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Oxford is third highest CO2 emitter of all UK Universities, says new study.

The University of Oxford has the third largest carbon footprint of all universities in the United Kingdom, according to a new study by Utility Bidder. Their calculations reveal that Oxford University emits an estimated 1.7 million tonnes of carbon for every 1,000 students, the third highest of any institution. It is outranked only by Imperial College London and Cranfield University.

By plotting the data of the total carbon emissions against the total number of students, Utility Bidder was able to build a scale that ranked each university’s carbon footprint proportional to the size of their student population. Utility Bidder also broke down the rankings into sub-fields of carbon emissions, which revealed that Oxford University was also in the top three biggest emitters of carbon related to business travel.

Oxford Brookes University, although not in the top ten for total carbon emissions, produced more waste-related carbon emissions than any other university in the United Kingdom.

These figures do not reflect the initiatives that have already been put in place to curb emissions. Under the Environmental Sustainability Strategy, launched in 2021, Oxford University has pledged to be carbon neutral by 2035, reducing emissions by more than a quarter of a million tonnes each year. Oxford Brookes University, in an effort to reduce its high ‘waste’ emissions, has devised a reduction strategy that aims, amongst other things, to achieve a ninety-percent recycling rate.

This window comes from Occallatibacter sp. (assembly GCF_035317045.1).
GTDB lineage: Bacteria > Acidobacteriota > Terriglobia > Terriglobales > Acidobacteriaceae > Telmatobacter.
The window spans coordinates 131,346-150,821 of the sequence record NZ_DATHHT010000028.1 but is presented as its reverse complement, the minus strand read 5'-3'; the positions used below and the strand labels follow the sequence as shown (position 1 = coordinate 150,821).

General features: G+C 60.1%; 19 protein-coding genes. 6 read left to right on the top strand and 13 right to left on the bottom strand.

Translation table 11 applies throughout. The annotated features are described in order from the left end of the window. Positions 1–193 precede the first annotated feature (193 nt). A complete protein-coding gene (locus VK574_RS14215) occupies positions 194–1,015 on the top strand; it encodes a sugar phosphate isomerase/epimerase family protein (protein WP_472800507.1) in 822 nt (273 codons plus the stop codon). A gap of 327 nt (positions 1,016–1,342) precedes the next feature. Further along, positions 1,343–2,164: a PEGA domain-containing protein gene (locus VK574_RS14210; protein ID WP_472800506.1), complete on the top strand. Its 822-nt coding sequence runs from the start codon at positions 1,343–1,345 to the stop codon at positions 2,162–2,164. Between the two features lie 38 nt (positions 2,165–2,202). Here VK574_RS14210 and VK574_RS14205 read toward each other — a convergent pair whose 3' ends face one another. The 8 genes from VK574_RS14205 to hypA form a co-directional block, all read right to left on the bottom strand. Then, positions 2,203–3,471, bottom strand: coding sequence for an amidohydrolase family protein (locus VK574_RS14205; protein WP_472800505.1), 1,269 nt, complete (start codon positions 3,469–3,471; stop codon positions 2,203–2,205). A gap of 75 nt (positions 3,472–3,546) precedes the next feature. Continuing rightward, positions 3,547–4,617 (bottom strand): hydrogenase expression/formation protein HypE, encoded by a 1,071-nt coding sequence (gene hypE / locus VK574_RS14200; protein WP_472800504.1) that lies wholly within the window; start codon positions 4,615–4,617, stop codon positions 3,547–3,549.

A spokesperson from Oxford University told Cherwell: ‘The University takes its environmental responsibility seriously and is committed to reaching net zero carbon and biodiversity net gain by 2035. In order to achieve these goals, the University has established the Oxford Sustainability Fund with an income of more than £5m a year and a revolving capital investment fund of £50m.  The University’s carbon emissions have been on a downwards trend since 2010, despite a large expansion in the size of the University estate, partly driven by the installation of over 2,000 solar panels, combined heat and power (CHP) and ground source heat pumps. 

‘Sustainable principles are incorporated into the design of all new buildings, and we are working to reduce the environmental impact of our activities further, for example collaborating with laboratories across the University to reduce their energy use and emissions by replacing old, inefficient equipment.”

Oxford Student Union argues that Oxford University’s Environmental Sustainability Strategy does not cover colleges because of the federal system. There are some issues where the gap between university policy and college policy is significant. In the matter of fossil fuel divestment, for instance, the university has committed to moving its investments out of fossil fuel companies, but many colleges have not followed suit.

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